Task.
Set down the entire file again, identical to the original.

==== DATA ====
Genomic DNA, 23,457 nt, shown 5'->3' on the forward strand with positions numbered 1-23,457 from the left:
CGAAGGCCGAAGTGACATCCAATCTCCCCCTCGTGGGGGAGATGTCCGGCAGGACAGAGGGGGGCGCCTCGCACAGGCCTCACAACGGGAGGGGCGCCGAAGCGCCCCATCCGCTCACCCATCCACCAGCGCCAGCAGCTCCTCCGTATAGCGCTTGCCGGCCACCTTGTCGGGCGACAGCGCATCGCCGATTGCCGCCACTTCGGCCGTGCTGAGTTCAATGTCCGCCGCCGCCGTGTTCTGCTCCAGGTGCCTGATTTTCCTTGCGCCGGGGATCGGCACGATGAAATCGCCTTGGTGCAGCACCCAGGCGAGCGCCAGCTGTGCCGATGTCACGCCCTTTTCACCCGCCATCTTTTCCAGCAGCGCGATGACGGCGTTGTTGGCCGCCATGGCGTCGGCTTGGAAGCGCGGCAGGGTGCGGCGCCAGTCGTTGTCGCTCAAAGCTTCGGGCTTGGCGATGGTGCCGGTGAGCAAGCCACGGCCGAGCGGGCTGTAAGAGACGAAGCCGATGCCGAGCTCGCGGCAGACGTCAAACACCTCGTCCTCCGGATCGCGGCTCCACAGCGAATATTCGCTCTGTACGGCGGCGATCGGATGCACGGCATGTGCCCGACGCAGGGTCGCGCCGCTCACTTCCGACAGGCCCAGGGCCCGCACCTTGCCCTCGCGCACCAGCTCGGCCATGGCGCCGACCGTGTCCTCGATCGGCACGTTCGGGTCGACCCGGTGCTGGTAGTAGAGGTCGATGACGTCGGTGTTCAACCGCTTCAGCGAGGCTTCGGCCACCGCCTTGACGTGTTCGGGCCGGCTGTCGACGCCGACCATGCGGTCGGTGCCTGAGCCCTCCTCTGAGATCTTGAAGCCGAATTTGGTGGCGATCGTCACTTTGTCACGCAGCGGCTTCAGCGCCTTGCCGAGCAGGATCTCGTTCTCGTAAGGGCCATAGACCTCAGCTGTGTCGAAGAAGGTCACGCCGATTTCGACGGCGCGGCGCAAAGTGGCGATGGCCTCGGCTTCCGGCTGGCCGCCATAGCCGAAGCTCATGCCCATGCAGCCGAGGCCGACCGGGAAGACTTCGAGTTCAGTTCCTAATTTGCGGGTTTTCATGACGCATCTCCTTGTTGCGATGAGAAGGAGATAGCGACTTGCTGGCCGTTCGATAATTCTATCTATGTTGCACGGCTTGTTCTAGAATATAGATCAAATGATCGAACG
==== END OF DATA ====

Genomic DNA, 23,457 nt, shown 5'->3' on the forward strand with positions numbered 1-23,457 from the left:
CGAAGGCCGAAGTGACATCCAATCTCCCCCTCGTGGGGGAGATGTCCGGCAGGACAGAGGGGGGCGCCTCGCACAGGCCTCACAACGGGAGGGGCGCCGAAGCGCCCCATCCGCTCACCCATCCACCAGCGCCAGCAGCTCCTCCGTATAGCGCTTGCCGGCCACCTTGTCGGGCGACAGCGCATCGCCGATTGCCGCCACTTCGGCCGTGCTGAGTTCAATGTCCGCCGCCGCCGTGTTCTGCTCCAGGTGCCTGATTTTCCTTGCGCCGGGGATCGGCACGATGAAATCGCCTTGGTGCAGCACCCAGGCGAGCGCCAGCTGTGCCGATGTCACGCCCTTTTCACCCGCCATCTTTTCCAGCAGCGCGATGACGGCGTTGTTGGCCGCCATGGCGTCGGCTTGGAAGCGCGGCAGGGTGCGGCGCCAGTCGTTGTCGCTCAAAGCTTCGGGCTTGGCGATGGTGCCGGTGAGCAAGCCACGGCCGAGCGGGCTGTAAGAGACGAAGCCGATGCCGAGCTCGCGGCAGACGTCAAACACCTCGTCCTCCGGATCGCGGCTCCACAGCGAATATTCGCTCTGTACGGCGGCGATCGGATGCACGGCATGTGCCCGACGCAGGGTCGCGCCGCTCACTTCCGACAGGCCCAGGGCCCGCACCTTGCCCTCGCGCACCAGCTCGGCCATGGCGCCGACCGTGTCCTCGATCGGCACGTTCGGGTCGACCCGGTGCTGGTAGTAGAGGTCGATGACGTCGGTGTTCAACCGCTTCAGCGAGGCTTCGGCCACCGCCTTGACGTGTTCGGGCCGGCTGTCGACGCCGACCATGCGGTCGGTGCCTGAGCCCTCCTCTGAGATCTTGAAGCCGAATTTGGTGGCGATCGTCACTTTGTCACGCAGCGGCTTCAGCGCCTTGCCGAGCAGGATCTCGTTCTCGTAAGGGCCATAGACCTCAGCTGTGTCGAAGAAGGTCACGCCGATTTCGACGGCGCGGCGCAAAGTGGCGATGGCCTCGGCTTCCGGCTGGCCGCCATAGCCGAAGCTCATGCCCATGCAGCCGAGGCCGACCGGGAAGACTTCGAGTTCAGTTCCTAATTTGCGGGTTTTCATGACGCATCTCCTTGTTGCGATGAGAAGGAGATAGCGACTTGCTGGCCGTTCGATAATTCTATCTATGTTGCACGGCTTGTTCTAGAATATAGATCAAATGATCGAACG